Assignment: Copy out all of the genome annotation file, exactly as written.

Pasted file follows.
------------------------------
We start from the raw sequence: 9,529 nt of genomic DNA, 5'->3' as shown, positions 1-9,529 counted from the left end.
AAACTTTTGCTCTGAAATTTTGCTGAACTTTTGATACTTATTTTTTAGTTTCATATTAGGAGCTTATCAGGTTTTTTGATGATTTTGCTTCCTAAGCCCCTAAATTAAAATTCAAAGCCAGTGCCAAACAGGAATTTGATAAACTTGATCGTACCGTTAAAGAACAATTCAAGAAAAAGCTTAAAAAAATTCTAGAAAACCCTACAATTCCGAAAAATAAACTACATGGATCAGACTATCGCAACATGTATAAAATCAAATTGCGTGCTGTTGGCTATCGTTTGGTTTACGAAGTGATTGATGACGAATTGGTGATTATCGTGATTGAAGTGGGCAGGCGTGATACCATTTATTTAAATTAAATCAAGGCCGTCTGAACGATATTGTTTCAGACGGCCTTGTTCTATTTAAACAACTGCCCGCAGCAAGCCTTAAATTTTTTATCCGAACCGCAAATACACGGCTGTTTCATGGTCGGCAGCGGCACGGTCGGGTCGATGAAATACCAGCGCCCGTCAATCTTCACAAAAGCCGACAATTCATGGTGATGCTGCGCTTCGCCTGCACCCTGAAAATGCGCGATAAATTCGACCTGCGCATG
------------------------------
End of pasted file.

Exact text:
We start from the raw sequence: 9,529 nt of genomic DNA, 5'->3' as shown, positions 1-9,529 counted from the left end.
AAACTTTTGCTCTGAAATTTTGCTGAACTTTTGATACTTATTTTTTAGTTTCATATTAGGAGCTTATCAGGTTTTTTGATGATTTTGCTTCCTAAGCCCCTAAATTAAAATTCAAAGCCAGTGCCAAACAGGAATTTGATAAACTTGATCGTACCGTTAAAGAACAATTCAAGAAAAAGCTTAAAAAAATTCTAGAAAACCCTACAATTCCGAAAAATAAACTACATGGATCAGACTATCGCAACATGTATAAAATCAAATTGCGTGCTGTTGGCTATCGTTTGGTTTACGAAGTGATTGATGACGAATTGGTGATTATCGTGATTGAAGTGGGCAGGCGTGATACCATTTATTTAAATTAAATCAAGGCCGTCTGAACGATATTGTTTCAGACGGCCTTGTTCTATTTAAACAACTGCCCGCAGCAAGCCTTAAATTTTTTATCCGAACCGCAAATACACGGCTGTTTCATGGTCGGCAGCGGCACGGTCGGGTCGATGAAATACCAGCGCCCGTCAATCTTCACAAAAGCCGACAATTCATGGTGATGCTGCGCTTCGCCTGCACCCTGAAAATGCGCGATAAATTCGACCTGCGCATG